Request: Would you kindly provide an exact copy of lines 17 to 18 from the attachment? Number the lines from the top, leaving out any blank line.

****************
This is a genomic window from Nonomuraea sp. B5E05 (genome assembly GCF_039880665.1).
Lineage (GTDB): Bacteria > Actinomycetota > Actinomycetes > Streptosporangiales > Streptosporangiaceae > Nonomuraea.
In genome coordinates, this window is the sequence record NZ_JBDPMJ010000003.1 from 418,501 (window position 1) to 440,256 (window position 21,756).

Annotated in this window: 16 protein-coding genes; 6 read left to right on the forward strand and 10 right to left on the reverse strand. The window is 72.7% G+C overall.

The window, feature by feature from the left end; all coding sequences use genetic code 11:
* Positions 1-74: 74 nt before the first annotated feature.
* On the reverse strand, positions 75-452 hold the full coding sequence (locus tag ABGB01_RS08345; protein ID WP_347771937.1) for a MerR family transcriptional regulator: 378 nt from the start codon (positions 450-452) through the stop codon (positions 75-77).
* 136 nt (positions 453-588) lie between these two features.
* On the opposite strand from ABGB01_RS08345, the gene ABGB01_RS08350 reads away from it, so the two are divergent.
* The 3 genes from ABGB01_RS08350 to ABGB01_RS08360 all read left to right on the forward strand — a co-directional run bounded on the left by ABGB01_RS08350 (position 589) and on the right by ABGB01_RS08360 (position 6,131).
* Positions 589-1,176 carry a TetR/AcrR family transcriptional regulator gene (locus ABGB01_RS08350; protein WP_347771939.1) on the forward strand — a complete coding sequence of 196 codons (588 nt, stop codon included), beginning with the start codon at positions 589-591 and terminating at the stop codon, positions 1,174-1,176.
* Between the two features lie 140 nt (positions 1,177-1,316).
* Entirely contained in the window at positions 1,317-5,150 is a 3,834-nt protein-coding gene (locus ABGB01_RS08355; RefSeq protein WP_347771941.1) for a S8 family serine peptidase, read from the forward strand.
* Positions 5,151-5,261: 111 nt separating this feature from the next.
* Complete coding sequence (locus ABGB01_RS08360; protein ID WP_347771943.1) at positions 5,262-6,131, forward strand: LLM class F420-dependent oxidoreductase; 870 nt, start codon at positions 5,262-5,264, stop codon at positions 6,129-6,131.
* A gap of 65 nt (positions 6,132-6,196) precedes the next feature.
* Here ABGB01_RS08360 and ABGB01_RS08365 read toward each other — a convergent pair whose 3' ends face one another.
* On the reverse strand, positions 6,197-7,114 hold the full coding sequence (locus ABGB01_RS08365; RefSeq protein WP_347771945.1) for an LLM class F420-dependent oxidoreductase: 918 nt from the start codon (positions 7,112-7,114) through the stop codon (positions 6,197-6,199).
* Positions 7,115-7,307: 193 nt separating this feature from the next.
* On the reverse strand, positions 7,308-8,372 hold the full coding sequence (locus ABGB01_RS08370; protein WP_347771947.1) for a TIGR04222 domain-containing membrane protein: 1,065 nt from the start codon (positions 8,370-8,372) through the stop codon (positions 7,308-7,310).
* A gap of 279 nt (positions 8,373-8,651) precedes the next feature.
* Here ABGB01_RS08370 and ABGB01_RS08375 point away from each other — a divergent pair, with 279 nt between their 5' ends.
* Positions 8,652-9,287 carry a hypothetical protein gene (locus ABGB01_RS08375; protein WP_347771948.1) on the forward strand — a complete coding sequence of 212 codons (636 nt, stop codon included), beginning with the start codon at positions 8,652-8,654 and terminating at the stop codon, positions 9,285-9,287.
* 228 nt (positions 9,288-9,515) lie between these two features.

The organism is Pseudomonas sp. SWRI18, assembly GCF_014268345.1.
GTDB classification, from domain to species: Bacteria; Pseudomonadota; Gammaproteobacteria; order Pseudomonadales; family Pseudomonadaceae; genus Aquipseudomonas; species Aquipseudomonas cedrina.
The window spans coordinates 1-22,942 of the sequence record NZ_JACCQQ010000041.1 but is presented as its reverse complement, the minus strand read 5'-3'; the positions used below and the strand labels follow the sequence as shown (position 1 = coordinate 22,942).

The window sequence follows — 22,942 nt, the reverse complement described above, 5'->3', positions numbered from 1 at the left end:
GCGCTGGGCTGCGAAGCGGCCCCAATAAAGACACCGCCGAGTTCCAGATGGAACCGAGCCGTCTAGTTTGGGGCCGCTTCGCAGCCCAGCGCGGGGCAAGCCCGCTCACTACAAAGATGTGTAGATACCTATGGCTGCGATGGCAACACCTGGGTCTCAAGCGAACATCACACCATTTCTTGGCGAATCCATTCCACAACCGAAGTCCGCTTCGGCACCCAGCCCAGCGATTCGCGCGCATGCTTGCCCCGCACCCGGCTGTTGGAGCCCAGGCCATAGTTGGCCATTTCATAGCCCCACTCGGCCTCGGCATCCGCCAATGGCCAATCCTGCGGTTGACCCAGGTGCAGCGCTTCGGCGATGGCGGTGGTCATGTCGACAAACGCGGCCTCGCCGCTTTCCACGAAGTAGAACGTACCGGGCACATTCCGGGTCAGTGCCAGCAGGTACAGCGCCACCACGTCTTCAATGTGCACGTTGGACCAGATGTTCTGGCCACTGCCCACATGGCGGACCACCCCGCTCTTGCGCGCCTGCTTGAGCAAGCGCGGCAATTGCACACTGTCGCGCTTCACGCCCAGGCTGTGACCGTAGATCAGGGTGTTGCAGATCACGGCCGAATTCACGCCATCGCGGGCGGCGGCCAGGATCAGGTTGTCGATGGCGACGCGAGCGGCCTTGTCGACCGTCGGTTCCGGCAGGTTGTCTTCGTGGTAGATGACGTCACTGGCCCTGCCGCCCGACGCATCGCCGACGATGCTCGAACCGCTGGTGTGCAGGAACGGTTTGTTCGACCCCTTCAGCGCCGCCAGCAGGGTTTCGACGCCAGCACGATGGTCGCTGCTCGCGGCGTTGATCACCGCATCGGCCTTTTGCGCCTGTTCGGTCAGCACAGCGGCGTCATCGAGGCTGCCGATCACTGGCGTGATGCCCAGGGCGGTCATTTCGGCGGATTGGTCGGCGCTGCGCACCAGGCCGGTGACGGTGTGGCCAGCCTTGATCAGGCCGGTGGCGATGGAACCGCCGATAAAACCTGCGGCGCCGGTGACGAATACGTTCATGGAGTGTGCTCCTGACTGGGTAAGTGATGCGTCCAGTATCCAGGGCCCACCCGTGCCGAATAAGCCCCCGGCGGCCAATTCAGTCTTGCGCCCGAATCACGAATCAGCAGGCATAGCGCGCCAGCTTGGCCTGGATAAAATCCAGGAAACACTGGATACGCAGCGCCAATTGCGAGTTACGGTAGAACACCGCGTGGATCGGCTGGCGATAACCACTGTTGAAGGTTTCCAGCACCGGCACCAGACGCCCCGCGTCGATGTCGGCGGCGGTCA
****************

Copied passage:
* Here ABGB01_RS08360 and ABGB01_RS08365 read toward each other — a convergent pair whose 3' ends face one another.
* On the reverse strand, positions 6,197-7,114 hold the full coding sequence (locus ABGB01_RS08365; RefSeq protein WP_347771945.1) for an LLM class F420-dependent oxidoreductase: 918 nt from the start codon (positions 7,112-7,114) through the stop codon (positions 6,197-6,199).